The winners of the Rio Olympics didn’t even medal
IN THE FLURRY OF STORIES THAT COME FROM the Olympics — Jackasses lying about robberies, famous athletes making weird faces, and entire countries cheating — it’s easy to miss what the Games are really all about: cooperation.
When it comes to cooperation, there are two clear winners in 2016. Their names? Abbey D’Agostino of the US and Nikki Hamblin of New Zealand. The two were running in the first heat of the 5,000 meter race, when Hamblin tripped over someone and fell. D’Agostino was running right behind her and fell as well.
Hamblin stayed on the ground for a few seconds, “And then suddenly there’s this hand on my shoulder. Like, ‘Get up, get up! We have to finish this!'” She looked up and saw D’Agostino standing over her. D’Agostino had twisted her knee and was in pain, but helped Hamblin to her feet. Hamblin said after the race, “I was like, ‘Yep, you’re right. It’s the Olympic Games. We have to finish this.'”
But D’Agostino was in so much pain that she eventually collapsed again. This time, Hamblin stopped, sacrificing a chance at qualifying, and helped her to her feet. They both finished, though they had sacrificed their ability to advance. D’Agostino was taken off the field in a wheelchair.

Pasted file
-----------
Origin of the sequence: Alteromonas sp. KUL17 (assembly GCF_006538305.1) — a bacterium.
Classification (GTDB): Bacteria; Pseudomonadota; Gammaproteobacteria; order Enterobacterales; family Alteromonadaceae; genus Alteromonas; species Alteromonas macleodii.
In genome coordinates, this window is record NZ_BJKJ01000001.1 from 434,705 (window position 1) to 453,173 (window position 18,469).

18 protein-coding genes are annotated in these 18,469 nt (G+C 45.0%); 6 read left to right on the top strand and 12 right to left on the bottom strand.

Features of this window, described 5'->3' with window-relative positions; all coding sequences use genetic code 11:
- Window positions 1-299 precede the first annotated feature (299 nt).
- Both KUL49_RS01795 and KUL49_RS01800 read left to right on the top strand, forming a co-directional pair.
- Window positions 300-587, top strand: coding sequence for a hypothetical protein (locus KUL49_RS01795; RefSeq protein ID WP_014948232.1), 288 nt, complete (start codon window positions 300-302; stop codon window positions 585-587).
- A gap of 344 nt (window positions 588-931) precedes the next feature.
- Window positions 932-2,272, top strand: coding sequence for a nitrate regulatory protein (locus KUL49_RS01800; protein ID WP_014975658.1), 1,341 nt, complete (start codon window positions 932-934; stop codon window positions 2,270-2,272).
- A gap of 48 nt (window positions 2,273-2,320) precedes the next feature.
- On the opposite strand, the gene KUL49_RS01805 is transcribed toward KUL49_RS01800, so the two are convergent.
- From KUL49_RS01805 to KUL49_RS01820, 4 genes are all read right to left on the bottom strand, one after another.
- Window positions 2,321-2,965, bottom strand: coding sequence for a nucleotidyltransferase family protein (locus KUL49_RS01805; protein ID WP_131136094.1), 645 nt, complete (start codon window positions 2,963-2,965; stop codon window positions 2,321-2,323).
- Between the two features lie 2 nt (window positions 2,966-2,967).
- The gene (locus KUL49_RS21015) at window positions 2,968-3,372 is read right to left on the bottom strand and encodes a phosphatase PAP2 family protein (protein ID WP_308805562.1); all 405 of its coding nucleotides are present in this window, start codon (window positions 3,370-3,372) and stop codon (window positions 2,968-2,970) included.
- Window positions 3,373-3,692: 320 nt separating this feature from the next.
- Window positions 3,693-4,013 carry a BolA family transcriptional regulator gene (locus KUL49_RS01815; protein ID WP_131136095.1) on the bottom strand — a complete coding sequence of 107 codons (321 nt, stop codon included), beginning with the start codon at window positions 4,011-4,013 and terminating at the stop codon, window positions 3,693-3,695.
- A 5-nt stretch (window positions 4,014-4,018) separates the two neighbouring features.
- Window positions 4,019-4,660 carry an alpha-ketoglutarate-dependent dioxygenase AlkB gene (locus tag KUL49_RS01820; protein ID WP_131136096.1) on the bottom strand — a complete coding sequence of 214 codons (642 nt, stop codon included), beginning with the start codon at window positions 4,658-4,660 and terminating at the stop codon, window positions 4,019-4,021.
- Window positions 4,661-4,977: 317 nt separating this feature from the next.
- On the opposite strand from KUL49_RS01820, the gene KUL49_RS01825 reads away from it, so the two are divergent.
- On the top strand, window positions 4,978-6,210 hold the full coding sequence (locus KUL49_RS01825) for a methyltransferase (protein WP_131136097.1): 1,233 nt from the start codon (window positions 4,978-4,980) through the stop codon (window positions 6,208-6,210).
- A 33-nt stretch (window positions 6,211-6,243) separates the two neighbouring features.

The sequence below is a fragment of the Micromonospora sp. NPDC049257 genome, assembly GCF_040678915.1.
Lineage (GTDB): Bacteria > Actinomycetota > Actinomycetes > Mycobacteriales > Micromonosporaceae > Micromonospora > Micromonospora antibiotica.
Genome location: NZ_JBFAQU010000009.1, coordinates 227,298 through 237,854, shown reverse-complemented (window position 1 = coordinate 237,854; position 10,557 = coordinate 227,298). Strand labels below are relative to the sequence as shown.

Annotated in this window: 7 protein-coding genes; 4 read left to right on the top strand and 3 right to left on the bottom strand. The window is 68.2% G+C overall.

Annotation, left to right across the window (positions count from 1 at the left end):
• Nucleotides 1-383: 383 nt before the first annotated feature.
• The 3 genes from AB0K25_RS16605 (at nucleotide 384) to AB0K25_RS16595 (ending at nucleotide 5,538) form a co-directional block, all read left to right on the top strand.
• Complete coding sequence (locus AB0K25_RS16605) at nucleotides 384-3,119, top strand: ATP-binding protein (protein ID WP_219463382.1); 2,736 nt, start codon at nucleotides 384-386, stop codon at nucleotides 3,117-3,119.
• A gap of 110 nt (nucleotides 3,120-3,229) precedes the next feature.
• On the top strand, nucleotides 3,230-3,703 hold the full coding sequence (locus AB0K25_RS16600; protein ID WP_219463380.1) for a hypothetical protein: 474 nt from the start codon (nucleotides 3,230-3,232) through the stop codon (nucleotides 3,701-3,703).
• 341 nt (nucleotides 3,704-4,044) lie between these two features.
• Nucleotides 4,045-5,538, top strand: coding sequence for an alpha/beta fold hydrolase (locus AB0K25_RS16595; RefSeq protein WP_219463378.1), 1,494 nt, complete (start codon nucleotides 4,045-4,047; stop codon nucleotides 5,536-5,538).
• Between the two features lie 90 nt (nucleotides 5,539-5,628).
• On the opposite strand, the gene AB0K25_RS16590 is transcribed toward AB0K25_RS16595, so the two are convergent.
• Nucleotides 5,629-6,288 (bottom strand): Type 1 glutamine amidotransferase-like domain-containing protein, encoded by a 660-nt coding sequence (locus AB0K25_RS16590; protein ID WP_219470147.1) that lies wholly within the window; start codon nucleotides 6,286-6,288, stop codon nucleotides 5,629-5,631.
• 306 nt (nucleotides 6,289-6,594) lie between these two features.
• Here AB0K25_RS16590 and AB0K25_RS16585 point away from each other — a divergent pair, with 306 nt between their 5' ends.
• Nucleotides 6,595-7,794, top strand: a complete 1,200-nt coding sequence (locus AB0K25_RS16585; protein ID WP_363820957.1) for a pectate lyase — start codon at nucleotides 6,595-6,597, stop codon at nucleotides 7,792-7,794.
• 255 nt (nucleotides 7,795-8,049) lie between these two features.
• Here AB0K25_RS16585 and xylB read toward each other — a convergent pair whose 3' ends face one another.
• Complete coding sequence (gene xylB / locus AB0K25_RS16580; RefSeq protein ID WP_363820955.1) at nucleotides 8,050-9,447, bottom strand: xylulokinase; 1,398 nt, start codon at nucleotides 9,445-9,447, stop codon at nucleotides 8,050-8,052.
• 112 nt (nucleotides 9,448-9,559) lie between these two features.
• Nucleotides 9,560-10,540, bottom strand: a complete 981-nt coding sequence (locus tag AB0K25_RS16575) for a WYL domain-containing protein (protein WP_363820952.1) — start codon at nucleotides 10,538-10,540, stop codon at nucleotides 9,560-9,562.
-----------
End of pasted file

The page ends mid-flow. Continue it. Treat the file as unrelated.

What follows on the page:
After the fact, race officials decided that the fall had affected both of their abilities to qualify, and decided to let them both run in the finals on Friday. D’Agostino, unfortunately, tore her ACL, and wasn’t able to race.
This is what the Olympics is all about. It’s what being a human is all about: kindness, sportsmanship, and a willingness to give a helping hand where it’s needed. In the end, earning a medal was less important than being a kind and decent person. This, hopefully, will be the image that will stay with the Rio 2016 Olympics longer than any other.